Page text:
# Thermodynamics Pressure Problem Help

• MechE2015
In summary, at the surface of the ice cap, there is 1 atm pressure and the corresponding temperature is 275 K.
MechE2015

## Homework Statement

The ice cap on the North Pole could be 1000 m thick with a density of 920 kg/m3. Find the pressure at the bottom and the corresponding melting temperature.

Steam tables
ΔP = ρgH

## The Attempt at a Solution

ΔP = (920 kg/m3)*(9.28 m/s2)*(1000) = 9022 kPa
P = Pinitial + 9022 kPa

I have no idea how to find initial pressure, which I think is my main information missing, then from there I would need to find the corresponding temperature.

MechE2015 said:

## Homework Statement

The ice cap on the North Pole could be 1000 m thick with a density of 920 kg/m3. Find the pressure at the bottom and the corresponding melting temperature.

Steam tables
ΔP = ρgH

## The Attempt at a Solution

ΔP = (920 kg/m3)*(9.28 m/s2)*(1000) = 9022 kPa
P = Pinitial + 9022 kPa

I have no idea how to find initial pressure, which I think is my main information missing, then from there I would need to find the corresponding temperature.
Welcome to Physics Forums.

The initial pressure is the pressure at the top of the ice cap ... which is the pressure pretty much anywhere on the surface of Earth.

You're a tad slow today, SteamKing!

What's on top of the polar ice cap? That's how you find the initial pressure.

Hint: it blows past you in the breeze.

Alright, so the pressure at the surface is 1 atm = 101.325 kPa, which gives me:

P = Po + ΔP = 101.325 + 9022 = 9123 kPa

From here, finding temperature would be found by maybe a P-T chart, where the substance goes from solid -> liquid? Around 275 K is what I get.

MechE2015 said:
Alright, so the pressure at the surface is 1 atm = 101.325 kPa, which gives me:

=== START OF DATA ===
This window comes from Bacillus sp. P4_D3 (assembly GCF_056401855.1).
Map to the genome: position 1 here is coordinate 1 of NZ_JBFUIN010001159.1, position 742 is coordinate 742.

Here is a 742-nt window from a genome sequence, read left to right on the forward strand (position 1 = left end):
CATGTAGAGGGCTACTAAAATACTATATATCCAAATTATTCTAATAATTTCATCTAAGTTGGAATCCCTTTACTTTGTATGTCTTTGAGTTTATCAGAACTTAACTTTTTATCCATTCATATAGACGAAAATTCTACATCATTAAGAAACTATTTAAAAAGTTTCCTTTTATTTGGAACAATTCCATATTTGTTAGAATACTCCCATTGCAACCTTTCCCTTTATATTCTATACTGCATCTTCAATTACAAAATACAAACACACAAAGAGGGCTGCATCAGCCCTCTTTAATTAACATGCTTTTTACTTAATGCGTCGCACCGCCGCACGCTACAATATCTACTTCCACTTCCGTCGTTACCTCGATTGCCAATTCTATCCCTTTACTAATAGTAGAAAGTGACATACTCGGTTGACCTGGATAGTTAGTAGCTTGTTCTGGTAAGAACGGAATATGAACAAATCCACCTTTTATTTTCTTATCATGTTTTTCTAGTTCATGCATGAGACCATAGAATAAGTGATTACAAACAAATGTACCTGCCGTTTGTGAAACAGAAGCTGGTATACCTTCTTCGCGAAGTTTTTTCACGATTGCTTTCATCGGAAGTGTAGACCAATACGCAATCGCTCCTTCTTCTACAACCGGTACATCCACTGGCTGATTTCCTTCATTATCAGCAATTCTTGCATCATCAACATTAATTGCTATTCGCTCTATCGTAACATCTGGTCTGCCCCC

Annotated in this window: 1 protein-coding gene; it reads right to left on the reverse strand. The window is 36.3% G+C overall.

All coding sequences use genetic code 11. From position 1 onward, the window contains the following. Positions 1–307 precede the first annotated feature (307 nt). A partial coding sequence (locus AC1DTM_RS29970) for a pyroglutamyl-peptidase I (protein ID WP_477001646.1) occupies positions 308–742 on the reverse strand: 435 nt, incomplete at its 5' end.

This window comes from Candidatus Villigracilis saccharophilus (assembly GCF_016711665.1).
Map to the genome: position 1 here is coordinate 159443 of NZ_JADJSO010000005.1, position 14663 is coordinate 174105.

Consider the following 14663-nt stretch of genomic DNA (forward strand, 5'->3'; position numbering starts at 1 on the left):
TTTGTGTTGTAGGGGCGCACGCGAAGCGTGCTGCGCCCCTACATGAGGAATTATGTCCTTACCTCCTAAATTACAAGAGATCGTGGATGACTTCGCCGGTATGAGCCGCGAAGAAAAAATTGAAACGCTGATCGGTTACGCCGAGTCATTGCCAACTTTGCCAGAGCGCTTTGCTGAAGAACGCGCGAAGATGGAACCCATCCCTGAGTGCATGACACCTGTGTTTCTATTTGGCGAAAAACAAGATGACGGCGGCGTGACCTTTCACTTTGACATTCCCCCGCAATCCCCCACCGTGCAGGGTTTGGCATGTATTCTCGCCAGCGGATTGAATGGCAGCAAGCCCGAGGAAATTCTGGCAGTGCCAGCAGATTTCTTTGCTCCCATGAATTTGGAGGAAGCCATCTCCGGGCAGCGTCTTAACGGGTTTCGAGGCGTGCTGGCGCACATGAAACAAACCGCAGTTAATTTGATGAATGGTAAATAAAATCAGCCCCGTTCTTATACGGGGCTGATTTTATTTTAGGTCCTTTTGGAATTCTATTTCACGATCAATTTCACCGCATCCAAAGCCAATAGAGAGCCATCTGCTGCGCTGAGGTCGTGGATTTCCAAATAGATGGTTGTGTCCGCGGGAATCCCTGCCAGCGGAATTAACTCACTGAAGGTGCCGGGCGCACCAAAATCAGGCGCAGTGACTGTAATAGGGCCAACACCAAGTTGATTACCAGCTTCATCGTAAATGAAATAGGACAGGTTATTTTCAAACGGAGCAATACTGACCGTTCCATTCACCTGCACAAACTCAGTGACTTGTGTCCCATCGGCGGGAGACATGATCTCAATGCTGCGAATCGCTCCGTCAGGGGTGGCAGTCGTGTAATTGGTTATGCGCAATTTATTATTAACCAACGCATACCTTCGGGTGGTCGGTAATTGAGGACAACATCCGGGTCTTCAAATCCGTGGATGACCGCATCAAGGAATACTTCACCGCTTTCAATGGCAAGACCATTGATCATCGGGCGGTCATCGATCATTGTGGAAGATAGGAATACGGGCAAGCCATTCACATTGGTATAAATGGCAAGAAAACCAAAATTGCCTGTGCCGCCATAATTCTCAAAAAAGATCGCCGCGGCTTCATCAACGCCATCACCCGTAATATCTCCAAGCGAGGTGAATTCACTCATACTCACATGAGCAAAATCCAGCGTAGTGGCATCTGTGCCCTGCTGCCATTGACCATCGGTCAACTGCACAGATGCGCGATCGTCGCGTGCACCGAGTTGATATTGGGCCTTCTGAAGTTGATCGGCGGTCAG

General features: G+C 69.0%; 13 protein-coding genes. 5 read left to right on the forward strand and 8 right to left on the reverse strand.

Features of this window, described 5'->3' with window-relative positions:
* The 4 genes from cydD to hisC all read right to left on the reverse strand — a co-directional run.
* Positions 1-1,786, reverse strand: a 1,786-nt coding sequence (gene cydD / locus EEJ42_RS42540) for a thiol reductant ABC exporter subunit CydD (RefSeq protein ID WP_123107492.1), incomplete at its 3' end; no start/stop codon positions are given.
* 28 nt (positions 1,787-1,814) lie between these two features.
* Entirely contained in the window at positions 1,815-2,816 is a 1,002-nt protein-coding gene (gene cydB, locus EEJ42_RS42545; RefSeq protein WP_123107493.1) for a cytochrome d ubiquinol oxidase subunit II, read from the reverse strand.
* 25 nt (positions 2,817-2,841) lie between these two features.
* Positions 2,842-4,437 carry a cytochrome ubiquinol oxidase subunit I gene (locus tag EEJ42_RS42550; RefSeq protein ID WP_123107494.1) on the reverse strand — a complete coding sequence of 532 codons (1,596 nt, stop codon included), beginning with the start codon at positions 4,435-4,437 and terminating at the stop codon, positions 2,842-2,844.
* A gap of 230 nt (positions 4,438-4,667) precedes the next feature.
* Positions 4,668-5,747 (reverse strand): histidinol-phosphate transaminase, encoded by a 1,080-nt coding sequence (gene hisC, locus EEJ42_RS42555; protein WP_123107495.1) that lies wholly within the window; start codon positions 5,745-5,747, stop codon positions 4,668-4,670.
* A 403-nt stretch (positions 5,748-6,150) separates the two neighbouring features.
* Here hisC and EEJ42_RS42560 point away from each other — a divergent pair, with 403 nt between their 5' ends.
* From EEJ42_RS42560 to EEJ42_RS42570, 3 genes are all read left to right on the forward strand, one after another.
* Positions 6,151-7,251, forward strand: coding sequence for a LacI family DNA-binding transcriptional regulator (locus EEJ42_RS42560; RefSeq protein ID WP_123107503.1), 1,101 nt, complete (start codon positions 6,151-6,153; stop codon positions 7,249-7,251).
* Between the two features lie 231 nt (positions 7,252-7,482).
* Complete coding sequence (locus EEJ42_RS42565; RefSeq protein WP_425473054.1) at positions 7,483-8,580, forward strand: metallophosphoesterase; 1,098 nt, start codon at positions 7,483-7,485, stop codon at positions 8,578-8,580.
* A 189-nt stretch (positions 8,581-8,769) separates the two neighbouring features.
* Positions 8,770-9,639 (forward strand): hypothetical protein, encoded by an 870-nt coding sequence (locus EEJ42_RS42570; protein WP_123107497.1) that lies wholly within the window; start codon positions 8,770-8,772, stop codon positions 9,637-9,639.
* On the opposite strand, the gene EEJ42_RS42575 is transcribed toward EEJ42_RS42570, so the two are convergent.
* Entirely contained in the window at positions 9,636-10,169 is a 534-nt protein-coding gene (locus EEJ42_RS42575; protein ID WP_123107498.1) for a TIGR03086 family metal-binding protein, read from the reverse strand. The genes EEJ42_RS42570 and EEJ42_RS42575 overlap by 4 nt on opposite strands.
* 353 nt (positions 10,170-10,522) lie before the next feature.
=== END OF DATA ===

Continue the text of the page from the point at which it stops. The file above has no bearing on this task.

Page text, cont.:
P = Po + ΔP = 101.325 + 9022 = 9123 kPa
Looks good.
From here, finding temperature would be found by maybe a P-T chart, where the substance goes from solid -> liquid?
Yes, that should work.
Around 275 K is what I get.
That's not a terrible approximation, though it is possible they are looking for a more accurate value. I'm not saying they are, just saying it's a possibility.

For a more accurate value, think about how does the 9000 kPa temperature on the chart compare to the temperature at 101 kPa?

p.s to SteamKing: I think this is getting more into your territory than mine.

## What is thermodynamics?

Thermodynamics is the branch of science that deals with the relationship between heat, energy, and work. It studies how these quantities behave and interact with each other in physical systems.

## What is pressure in thermodynamics?

In thermodynamics, pressure is a measure of the force exerted by a gas or liquid on the walls of its container. It is defined as the force per unit area and is typically measured in units of pascals (Pa).

## What are the different types of pressure in thermodynamics?

The two main types of pressure in thermodynamics are absolute pressure and gauge pressure. Absolute pressure is the total pressure exerted by a fluid, including atmospheric pressure, while gauge pressure only measures the pressure above atmospheric pressure.

## How do you calculate pressure in thermodynamics?

The pressure in a thermodynamic system can be calculated using the ideal gas law, which states that pressure is equal to the product of the number of moles of gas, the gas constant, and the temperature divided by the volume of the system. Other equations, such as the Bernoulli equation, can also be used depending on the specific system.

## What factors affect pressure in thermodynamics?

The pressure in a thermodynamic system is affected by several factors, including temperature, volume, and the number of molecules present. Changes in any of these factors can result in a change in pressure, according to the ideal gas law.

Replies
5
Views
1K
Replies
6
Views
4K
Replies
3
Views
2K
Replies
18
Views
3K
Replies
1
Views
1K
Replies
2
Views
3K
Replies
1
Views
2K
Replies
5
Views
2K
Replies
4
Views
3K
Replies
4
Views
4K